Vespa GTV 300 Sei Giorni

The Vespa name is synonymous with both modern and classic scooters and the special edition Sei Giorni enhances the company’s nostalgic ethos even further.“

Underneath the skin, the engine, chassis and other running gear are basically the same as you’d find in Vespa’s market-leading GTS 300 variations; so how did this unique-looking scooter evolve? It’s time for a quick history lesson.

The 1951 International Six Day Trial (ISDT)

The 26th edition of the ISDT took place between September 18 and 23, 1951, in Varese, Northern Italy. The competition mixed off-road and on-road routes with a track session held at the Monza race circuit. The ‘Piaggio Squadra Corse’ (as the team was named) entered the event on a specially-prepared Vespa 125 and won nine individual gold medals. They also earned Piaggio the ‘Industry Gold Medal’, as the only Italian team to win the trial.

As a result of this success, Piaggio produced a limited edition of around 300 units; these were destined to be used in various regularity competitions and were sold for four times the price of a standard Vespa 125.

 

The 2018 version

Drawing its inspiration from that event, the Sei Giorni (Italian for Six Day) is based on the Vespa GTV 300 with its distinctive ‘fenderlight’ (headlamp on mudguard) styling, but with the addition of matt green paintwork with ‘No.6’ graphics on the legshields and panels, bare chrome handlebars, a smoke-effect flyscreen, five-spoke black wheel rims with red graphics, a ribbed ‘alcantara’ effect single sports seat and a black-painted exhaust heatshield. Piaggio also says there will only be 150 units of this limited edition officially imported into the UK, and in line with other Vespa special edition models, the scooter has its identity and individual serial number shown on a metal plate attached to the legshields.

While the scooter retains Vespa’s vintage looks and sports heritage, everything else about it is modern and up-to-date with front and rear disc brakes and state-of-the-art electronics which includes both ABS and ASR systems. Vespa claims 83 miles per gallon for the scooter, which I would guess as being reasonably accurate, as it’s what I’d normally get out of my GTS 300 version. With a tank capacity of 8.5 litres (1.87 gallons) that should give you a maximum range of 155 miles.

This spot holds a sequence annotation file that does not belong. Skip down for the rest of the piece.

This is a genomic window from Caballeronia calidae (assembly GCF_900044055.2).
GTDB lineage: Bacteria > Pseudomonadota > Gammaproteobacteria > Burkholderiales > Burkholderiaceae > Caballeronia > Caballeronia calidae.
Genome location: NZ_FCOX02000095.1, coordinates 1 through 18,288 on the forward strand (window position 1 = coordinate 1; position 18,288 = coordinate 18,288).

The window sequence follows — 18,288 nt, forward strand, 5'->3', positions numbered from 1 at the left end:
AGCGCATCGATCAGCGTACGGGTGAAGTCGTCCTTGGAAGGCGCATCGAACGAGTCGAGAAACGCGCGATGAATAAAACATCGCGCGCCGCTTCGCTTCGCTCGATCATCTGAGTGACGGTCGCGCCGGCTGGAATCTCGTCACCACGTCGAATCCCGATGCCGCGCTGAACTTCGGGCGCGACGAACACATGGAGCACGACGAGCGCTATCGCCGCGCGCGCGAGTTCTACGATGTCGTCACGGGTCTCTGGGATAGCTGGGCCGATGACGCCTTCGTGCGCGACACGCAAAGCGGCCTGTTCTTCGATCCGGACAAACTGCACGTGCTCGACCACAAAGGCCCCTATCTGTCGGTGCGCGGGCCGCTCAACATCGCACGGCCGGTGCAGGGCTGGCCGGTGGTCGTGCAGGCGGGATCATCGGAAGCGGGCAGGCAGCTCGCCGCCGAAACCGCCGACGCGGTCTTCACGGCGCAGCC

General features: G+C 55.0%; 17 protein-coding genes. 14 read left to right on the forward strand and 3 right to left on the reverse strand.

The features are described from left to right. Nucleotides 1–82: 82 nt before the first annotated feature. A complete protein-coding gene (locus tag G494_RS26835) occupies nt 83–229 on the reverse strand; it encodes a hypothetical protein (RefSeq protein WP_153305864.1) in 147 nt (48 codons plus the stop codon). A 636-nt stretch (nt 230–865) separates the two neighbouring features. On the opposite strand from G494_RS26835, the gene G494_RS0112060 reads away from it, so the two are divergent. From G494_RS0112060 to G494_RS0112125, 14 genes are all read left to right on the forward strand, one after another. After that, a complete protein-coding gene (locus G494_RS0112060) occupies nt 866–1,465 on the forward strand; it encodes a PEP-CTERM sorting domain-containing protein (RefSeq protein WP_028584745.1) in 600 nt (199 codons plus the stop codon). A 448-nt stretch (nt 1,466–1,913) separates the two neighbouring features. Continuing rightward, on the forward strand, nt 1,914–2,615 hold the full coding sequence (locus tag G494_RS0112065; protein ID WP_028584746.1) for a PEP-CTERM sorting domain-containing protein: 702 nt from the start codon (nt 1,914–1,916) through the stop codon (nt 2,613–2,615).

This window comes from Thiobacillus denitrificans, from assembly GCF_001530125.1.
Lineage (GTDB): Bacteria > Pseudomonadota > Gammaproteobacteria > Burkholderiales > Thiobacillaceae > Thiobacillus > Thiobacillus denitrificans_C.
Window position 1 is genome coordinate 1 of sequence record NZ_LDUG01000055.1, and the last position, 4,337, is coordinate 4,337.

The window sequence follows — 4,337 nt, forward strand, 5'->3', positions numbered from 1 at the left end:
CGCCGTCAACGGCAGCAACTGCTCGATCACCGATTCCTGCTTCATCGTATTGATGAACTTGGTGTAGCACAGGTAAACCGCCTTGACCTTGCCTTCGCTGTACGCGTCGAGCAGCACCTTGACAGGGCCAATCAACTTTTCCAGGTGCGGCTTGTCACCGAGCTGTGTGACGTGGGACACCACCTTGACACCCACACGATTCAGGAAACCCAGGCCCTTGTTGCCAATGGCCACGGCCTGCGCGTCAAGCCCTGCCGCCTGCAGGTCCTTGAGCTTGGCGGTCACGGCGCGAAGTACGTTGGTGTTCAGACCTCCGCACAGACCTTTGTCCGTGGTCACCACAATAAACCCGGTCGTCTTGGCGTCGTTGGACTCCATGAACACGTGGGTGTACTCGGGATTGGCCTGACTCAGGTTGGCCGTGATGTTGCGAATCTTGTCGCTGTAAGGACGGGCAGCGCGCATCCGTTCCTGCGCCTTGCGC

The main instrument panel is in a central cluster at the top of the steering column and provides all the basic information needed; you get the obligatory array of warning lights, a digital clock and fuel gauge, plus an odometer/speedometer setup with the kph speed indicator marked out in large figures on the outside, with the inner mph figures being smaller (personally I’d have liked to have seen that setup the other way around, but that’s the Italian styling showing through).

 

On the road

Vespa scooters have always had a reputation for quality styling, handling and performance; so how does this translate across to the Sei Giorni?

Well, to someone who’s more used to a traditional scooter layout, the motorcycle-styled handlebars might seem a little out of place initially; and with the front headlight being down on the mudguard rather than on top of the headset, riding it for the first time might feel a little strange (like there’s something missing at the front end). But that said, after a short distance, you’ll soon adapt to the scooter’s handling, which is not dissimilar to other sibling scooters in the range.